Amapola (song)

"Amapola" is a 1920 song by Spanish American composer José María Lacalle García (later Joseph Lacalle), who also wrote the original lyrics in Spanish.[3] Alternative Spanish lyrics were written by Argentine lyricist Luis Roldán in 1924.[4] French lyrics were written by Louis Sauvat and Robert Champfleury. After the death of Lacalle in 1937, English language lyrics were written by Albert Gamse.[5] In the 1930s, the song became a standard of the rhumba repertoire, later crossing over into pop music charts.

"Amapola"
Single by Lecuona Cuban Boys
Released1935
RecordedOctober 25, 1935
GenreCanción
Length3:20
LabelColumbia
Songwriter(s)Joseph Lacalle (music), Louis Sauvat and Robert Champfleury (French lyrics)
Lecuona Cuban Boys singles chronology
"María Belén Chacón"
(1935)
"Amapola"
(1935)
"Rumbas cubanas"
(1935)
"Amapola (Pretty Little Poppy)"
Single by Jimmy Dorsey and His Orchestra
ReleasedFebruary 1941[1]
RecordedFebruary 3, 1941[2]
GenreTraditional pop
Length4:49
LabelDecca
Songwriter(s)Joseph Lacalle (music), Albert Gamse (English lyrics)
Jimmy Dorsey and His Orchestra singles chronology
"Amapola (Pretty Little Poppy)"
(1941)
"My Sister and I"
(1941)
External audio
audio icon You may listen to the lyric tenor Nino Martini performing "Amapola" with Alfredo Antonini and his ochestra in 1940 here

RecordingsEdit

"Amapola" was first recorded instrumentally by Cuban Orquesta Francesa de A. Moreno for Columbia in February 1923.[6][7] Spanish tenor Miguel Fleta made the first vocal recording in 1925. In 1935, the Lecuona Cuban Boys released their rendition of the song as a single, recorded in 1935 in Paris.[8] Japanese singer Noriko Awaya released her version of the song in 1937.

A popular recorded version was made later by the Jimmy Dorsey Orchestra with vocalists Helen O'Connell and Bob Eberly;[9] this was released by Decca Records as catalog number 3629 and arrived on the Billboard charts on March 14, 1941, where it stayed for 14 weeks and reached #1.[10] This version was remembered by American soldiers in World War II and sung with irony as they fought in France and saw the poppies of Flanders Fields.[11] Another English-language version for the American market was recorded by Spike Jones and his City Slickers in the characteristic comic style of his band.

Since its debut "Amapola" has been a favorite recording of opera tenors including Tito Schipa (1926), Nino Martini (1941),[12] Jan Peerce (1950), Alfredo Kraus (1959) and Luigi Alva (1963). Tatsuro Yamashita covered Amapola in his 1986 a cappella album On The Street Corner 2. In 1990 "Amapola" was sung during the first Three Tenors concert in Rome.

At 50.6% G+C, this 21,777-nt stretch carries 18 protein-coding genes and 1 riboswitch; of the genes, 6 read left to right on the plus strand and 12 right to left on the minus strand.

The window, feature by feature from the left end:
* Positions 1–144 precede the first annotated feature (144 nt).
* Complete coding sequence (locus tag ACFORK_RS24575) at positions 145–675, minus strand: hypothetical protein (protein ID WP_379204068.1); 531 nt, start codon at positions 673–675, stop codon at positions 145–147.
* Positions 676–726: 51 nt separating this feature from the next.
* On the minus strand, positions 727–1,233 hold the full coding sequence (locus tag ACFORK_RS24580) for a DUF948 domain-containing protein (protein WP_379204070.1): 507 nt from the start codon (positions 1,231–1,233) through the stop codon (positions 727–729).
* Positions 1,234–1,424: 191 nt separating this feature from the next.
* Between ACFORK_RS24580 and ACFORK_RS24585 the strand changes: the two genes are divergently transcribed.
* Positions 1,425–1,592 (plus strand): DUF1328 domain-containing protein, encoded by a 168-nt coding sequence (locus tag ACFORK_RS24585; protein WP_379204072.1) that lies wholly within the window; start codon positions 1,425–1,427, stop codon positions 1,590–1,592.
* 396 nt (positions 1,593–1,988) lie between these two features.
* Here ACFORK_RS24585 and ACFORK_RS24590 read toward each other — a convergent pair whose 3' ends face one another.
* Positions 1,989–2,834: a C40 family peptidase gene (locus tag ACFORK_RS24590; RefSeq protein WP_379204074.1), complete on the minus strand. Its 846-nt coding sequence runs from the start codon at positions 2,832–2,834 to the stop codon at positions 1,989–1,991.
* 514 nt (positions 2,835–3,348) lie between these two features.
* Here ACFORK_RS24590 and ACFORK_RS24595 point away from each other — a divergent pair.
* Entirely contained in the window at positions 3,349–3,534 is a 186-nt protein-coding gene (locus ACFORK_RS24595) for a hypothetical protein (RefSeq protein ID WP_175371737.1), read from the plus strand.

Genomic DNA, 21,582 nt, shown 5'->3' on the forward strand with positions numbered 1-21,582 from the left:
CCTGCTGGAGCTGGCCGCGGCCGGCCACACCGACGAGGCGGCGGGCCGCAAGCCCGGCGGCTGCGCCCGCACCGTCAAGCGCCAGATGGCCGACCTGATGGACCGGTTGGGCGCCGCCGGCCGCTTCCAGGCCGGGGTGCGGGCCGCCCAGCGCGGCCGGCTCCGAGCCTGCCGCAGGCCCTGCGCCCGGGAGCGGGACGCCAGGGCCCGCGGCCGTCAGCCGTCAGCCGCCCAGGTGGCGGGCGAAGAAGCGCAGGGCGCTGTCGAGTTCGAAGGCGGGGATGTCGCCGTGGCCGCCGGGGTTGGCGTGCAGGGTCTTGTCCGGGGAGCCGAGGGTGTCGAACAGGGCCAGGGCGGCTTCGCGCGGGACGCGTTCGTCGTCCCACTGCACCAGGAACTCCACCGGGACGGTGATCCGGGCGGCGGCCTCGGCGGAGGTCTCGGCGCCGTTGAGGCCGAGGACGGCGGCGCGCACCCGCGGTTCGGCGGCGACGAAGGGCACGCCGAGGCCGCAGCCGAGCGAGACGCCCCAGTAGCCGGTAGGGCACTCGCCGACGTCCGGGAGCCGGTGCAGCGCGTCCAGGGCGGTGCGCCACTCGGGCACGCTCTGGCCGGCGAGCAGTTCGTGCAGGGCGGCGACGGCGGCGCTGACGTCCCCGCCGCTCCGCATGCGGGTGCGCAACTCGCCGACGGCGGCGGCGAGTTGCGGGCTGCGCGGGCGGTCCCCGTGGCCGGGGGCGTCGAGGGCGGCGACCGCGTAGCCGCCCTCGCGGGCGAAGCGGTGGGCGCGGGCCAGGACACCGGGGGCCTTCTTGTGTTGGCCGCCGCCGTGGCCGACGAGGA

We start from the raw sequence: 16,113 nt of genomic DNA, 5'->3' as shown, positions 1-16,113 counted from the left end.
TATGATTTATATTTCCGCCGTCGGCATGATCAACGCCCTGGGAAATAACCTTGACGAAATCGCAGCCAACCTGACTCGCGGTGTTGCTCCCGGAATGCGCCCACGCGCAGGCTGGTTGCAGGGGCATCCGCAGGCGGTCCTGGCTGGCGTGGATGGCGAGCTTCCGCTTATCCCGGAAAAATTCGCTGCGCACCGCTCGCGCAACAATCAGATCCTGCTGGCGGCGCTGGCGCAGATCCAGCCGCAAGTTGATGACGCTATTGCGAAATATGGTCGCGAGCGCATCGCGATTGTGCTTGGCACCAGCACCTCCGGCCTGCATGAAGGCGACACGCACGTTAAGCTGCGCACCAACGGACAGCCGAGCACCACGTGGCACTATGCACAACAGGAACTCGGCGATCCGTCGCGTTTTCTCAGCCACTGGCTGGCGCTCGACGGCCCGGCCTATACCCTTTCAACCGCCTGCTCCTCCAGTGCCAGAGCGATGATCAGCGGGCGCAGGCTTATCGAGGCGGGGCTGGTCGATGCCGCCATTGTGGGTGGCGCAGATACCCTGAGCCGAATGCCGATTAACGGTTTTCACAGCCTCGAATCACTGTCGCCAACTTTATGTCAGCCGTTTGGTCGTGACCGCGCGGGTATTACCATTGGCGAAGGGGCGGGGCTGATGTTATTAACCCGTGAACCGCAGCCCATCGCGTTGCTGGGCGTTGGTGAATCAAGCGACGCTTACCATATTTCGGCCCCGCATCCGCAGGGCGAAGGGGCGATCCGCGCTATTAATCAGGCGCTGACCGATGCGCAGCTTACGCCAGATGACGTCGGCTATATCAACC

Bing Crosby recorded the song three times: first on his album El Señor Bing (1960), then on Bing Crosby's Treasury - The Songs I Love (1965) and finally for his 1975 album Bingo Viejo.

The song was recorded by instrumental surf rockers The Spotnicks, included on their 1962 debut album The Spotnicks in London.

Brazilian singer Roberto Carlos recorded a version with his own Portuguese lyrics in 1964.

In 2008, Guatemalan artist Gaby Moreno recorded the song for her debut album, Still The Unknown.

Ryuichi Kawamura's cover appears on his 2011 album The Voice.

Natalie Cole included "Amapola" in her 2013 album Natalie Cole en Español.

In 2016, Bradley Walsh recorded the song for his debut album, Chasing Dreams.

In popular cultureEdit

Deanna Durbin sang the song in the 1939 film First Love. The song was performed in other films by Alberto Rabagliati (1941) and Sara Montiel (La Bella Lola, 1962). In Gabrielle Roy's The Tin Flute, published in 1945, the character Emmanuel hums "Amapola". An orchestral version of "Amapola" directed by Ennio Morricone served as a leitmotif in the 1984 gangster film Once Upon a Time in America.

SourcesEdit

  • Stockdale, Robert L. Jimmy Dorsey: A Study in Contrasts. (Studies in Jazz Series). Lanham, MD: The Scarecrow Press, Inc., 1999.

ReferencesEdit

  1. ^ 78 Record: Jimmy Dorsey - Amapola (Pretty Little Poppy) (1941), retrieved 2021-07-20
  2. ^ "Decca matrix 68652. Amapola (voBE, HOC) / Jimmy Dorsey Orchestra - Discography of American Historical Recordings". adp.library.ucsb.edu. Retrieved 2021-07-20.
  3. ^ Library of Congress. Copyright Office. (1920). Catalog of Copyright Entries, 1920 Music Last Half of 1920 New Series Vol 15 Part 2. U.S. Govt. Print. Off. p. 1255.
  4. ^ Lacalle, José M. (1941). Amapola: canción. Buenos Aires: Ricordi Americana. OCLC 63818754.
  5. ^ Collected Works of George Grant: 1933-1950 George Parkin Grant, Peter Christopher Emberley, Arthur Davis - 2000 footnote Page 35 "38 'Amapola,' a popular love-song in 1941 written in French in 1924 by Joseph M. Lacalle and later given English words by Albert Gamse. The song was recorded by many artists, including Deanna Durbin."
  6. ^ Spottswood, Richard (1990). Ethnic Music on Records: A Discography of Ethnic Recordings Produced in the United States, 1893-1942. Vol. 4: Spanish, Portuguese, Philippines, Basque (Music in American Life) (v. 4). University of Illinois Press. p. 2137. ISBN 0252017226.
  7. ^ "Columbia New Process Record ...", The Cincinnati Enquirer, p. 47, 25 November 1923
  8. ^ Díaz Ayala, Cristóbal (3 May 2018). "Lecuona Cuban Boys" (PDF). Encyclopedic Discography of Cuban Music 1925-1960. Florida International University Libraries. Retrieved 23 April 2019.
  9. ^ Gilliland, John (1994). Pop Chronicles the 40s: The Lively Story of Pop Music in the 40s (audiobook). ISBN 978-1-55935-147-8. OCLC 31611854. Tape 2, side A.
  10. ^ Hoffmann, Frank (May 23, 2016). Chronology of American Popular Music, 1900-2000. London; New York: Routledge. p. 93. ISBN 978-0-415-97715-9. Retrieved 12 December 2016.
  11. ^ Soule, Robert 1998. Flanders Fields Remembered. North Country Trading Post Vol 14 No. 12
  12. ^ Amapola as sung by Nino Martini and the Alfredo Antonini Orchestra on archive.org